I'm grateful for the texture of a complete stranger's handshake, for real. One of the things I really like doing is engaging in full-on conversations with unknown faces. It's an ability I'm grateful for and I'm truly good at, just talking with an individual I've never, ever met before. I never hesitate and it never scares me to build up a few seconds of random confidence, take a leap and begin what are usually such high-quality and enjoyable conversations. I do it when I'm traveling, at the grocery store, when I'm on a walk, anywhere the situation presents itself. I've met some awesome, inspiring people by doing this, many of which I still keep in touch with today. Anyways, I was outside at a orange metal table in front of the Colectivo reading over a few texts of encouragement my best friends had fired off to me and journaling them down, when an older man with a white beard in his 70s walking by, stopped, came up to me and told me a joke. I laughed, shook out my hand and said "Thank you for that, I appreciate that. I'm Robby, what's your name?" His name was Jim. Jim's a retired international student admissions counselor who worked at Marquette University in Milwaukee. "You went to Loyola?" he asked me, pointing down at my black messenger bag on the ground slumped against my chair. "I did! I studied advertising, public relations and journalism," I answered back. Turns out he was a graduate from the class of 1966 and we immediately started comparing our college years. It was so much fun to hear different perspectives and our own testimonies of what life as a Rambler (Loyola Ramblers) was like in the 2000s and 60s. He pointed down at my journal, and asked if I were a writer, in which I went on to tell him about the magazine I proudly work for. I even had a copy of our latest issue with me I could show him. Jim was a writer too, having authored many articles and even books about international education. I was wowed when he started listing off all the countries he's spent time in, like Pakistan, China and even Iraq for a brief stint during the late 70s. He told me a story about how in some of these countries he'd have to be super silent when snapping photos because if the police or government official heard the sound of his camera's shutter click, he would have been arrested or deported...after his camera confiscated first. Wild. Remember growing up when our parents told us not to talk to strangers? About that.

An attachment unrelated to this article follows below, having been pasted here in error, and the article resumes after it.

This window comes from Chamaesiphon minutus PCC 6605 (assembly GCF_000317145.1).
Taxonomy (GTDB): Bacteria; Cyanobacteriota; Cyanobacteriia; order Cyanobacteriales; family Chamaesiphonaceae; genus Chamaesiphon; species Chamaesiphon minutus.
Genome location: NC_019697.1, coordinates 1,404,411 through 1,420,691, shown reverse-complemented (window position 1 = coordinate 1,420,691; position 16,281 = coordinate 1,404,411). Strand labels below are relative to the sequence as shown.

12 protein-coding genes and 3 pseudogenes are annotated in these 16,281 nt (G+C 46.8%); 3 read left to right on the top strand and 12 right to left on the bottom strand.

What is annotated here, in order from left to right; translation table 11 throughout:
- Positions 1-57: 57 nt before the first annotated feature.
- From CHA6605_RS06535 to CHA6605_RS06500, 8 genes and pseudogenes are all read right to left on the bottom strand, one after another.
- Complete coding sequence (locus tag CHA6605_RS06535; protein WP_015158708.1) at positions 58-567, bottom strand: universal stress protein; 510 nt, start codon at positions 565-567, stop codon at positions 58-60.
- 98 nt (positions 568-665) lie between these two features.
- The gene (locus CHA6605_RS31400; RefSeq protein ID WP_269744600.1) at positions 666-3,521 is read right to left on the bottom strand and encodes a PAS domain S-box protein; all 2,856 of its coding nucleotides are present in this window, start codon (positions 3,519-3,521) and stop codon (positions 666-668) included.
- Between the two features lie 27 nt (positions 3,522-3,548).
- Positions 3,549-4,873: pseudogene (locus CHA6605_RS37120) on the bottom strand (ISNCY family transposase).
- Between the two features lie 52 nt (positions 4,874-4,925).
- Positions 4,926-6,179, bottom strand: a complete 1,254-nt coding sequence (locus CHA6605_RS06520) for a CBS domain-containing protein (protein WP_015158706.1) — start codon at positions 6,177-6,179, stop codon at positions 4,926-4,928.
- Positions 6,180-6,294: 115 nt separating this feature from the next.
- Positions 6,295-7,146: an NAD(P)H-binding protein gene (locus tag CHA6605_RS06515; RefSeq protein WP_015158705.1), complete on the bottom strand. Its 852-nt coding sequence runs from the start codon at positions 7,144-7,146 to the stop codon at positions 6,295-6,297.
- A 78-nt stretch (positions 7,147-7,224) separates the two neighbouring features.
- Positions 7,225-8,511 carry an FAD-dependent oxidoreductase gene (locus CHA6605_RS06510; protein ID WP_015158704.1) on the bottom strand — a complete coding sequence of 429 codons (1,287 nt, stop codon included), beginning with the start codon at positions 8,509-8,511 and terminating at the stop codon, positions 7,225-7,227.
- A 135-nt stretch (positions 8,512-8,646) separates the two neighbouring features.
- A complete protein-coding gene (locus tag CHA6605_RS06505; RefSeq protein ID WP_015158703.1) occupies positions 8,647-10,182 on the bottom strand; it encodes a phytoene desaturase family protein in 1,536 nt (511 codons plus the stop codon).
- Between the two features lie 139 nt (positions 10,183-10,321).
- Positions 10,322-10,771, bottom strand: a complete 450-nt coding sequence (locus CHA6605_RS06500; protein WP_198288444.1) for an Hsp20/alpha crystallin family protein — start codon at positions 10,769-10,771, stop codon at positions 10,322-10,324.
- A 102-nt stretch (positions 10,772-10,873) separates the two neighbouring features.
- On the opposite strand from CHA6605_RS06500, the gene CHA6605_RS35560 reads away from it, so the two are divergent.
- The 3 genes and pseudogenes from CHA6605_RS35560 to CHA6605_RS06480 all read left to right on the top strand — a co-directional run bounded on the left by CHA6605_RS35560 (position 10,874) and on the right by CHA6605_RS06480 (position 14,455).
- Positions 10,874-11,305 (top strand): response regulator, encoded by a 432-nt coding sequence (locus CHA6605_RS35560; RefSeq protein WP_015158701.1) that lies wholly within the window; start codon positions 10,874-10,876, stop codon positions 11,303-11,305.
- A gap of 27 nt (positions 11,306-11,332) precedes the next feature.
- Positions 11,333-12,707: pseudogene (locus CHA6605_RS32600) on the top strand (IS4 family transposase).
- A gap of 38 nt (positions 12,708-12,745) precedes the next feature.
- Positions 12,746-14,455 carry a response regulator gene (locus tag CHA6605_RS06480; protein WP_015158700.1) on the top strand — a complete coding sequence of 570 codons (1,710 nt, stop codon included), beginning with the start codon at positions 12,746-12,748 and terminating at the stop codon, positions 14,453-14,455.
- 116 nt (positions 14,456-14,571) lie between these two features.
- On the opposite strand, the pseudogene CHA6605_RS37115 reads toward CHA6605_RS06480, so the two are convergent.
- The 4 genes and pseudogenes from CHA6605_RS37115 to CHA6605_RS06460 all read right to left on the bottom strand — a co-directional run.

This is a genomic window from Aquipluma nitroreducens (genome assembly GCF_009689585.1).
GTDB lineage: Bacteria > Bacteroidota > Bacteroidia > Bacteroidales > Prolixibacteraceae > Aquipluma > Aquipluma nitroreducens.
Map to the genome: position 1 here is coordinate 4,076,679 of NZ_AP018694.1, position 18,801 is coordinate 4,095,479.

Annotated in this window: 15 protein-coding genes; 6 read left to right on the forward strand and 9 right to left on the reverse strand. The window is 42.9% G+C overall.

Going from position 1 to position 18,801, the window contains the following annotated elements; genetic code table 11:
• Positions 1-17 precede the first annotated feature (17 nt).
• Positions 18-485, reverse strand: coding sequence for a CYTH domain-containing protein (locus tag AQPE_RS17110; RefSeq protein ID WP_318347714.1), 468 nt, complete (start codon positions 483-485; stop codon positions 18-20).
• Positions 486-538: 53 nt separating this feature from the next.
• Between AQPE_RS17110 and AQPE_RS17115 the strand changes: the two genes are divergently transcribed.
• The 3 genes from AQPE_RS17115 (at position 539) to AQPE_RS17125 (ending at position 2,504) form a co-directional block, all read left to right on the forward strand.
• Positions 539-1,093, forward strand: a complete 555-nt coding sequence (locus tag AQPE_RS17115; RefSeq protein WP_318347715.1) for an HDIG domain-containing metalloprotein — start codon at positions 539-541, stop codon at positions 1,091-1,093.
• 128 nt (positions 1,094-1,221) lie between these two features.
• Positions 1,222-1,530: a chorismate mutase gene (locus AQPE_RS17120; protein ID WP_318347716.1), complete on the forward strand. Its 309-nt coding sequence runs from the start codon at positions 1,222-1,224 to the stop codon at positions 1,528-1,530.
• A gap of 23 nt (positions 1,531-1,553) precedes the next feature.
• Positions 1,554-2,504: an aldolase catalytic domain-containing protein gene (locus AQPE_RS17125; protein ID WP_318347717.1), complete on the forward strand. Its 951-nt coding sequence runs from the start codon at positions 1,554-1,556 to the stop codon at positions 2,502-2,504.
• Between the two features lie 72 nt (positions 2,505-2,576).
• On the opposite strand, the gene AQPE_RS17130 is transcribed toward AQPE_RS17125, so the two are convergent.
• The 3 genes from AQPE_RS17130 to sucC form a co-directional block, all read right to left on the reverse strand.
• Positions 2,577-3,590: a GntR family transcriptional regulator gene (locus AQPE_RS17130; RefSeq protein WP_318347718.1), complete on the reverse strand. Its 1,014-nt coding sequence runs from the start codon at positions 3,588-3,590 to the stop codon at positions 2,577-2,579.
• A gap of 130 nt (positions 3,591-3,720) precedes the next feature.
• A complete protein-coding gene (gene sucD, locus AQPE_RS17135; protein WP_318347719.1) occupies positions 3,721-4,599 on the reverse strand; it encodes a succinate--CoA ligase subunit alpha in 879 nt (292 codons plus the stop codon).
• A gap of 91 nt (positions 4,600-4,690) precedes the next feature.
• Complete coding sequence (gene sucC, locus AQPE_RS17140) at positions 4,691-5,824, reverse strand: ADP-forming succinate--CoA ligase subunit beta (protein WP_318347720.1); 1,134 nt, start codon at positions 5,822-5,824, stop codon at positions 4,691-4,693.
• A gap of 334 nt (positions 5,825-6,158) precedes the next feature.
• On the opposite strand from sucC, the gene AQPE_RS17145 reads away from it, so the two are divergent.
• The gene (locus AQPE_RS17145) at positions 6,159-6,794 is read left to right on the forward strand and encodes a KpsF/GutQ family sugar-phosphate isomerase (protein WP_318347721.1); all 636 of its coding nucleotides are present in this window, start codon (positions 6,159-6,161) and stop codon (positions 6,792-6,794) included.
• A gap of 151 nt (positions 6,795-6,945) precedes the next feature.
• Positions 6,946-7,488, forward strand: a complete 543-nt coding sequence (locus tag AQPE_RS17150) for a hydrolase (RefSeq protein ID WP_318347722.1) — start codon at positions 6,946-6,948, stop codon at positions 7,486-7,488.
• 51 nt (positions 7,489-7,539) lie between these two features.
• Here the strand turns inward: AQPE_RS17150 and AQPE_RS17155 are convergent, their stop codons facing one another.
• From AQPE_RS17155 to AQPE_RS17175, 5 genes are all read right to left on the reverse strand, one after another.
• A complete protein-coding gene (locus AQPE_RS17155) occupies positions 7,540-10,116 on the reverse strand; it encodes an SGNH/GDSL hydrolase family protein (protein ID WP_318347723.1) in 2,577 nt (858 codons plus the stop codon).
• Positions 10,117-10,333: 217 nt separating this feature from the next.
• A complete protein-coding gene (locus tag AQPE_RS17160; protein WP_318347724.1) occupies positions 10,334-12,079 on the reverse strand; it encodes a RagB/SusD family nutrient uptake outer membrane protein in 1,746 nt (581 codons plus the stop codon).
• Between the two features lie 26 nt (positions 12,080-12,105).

As we were nearing the end of our golden, thirty-minute conversation, I asked Jim this, "So before you leave, I want you to give me three pieces of advice that I can write down in my journal." Here's the wisdom he left me with:
"Never turn down an assignment."
"Don't get into a rut, if you do, find a new groove immediately."                             "Don't be bashful, don't be a bragger, but let people know what you've accomplished."
We shook hands a final time, this time the handshake more firm and solid.


On the iPod...

Wednesday, August 2, 2017

30 Days of Gratitude: Prompt 10

Good morning! Guess what? There's a short video (you can click above!) for today's prompt and it's genuinely heartfelt.

Day 10: Who In Your Life Are You Grateful For? 

What's the answer? I have the absolute best group of friends in the world and I explain why when you click 'Play'.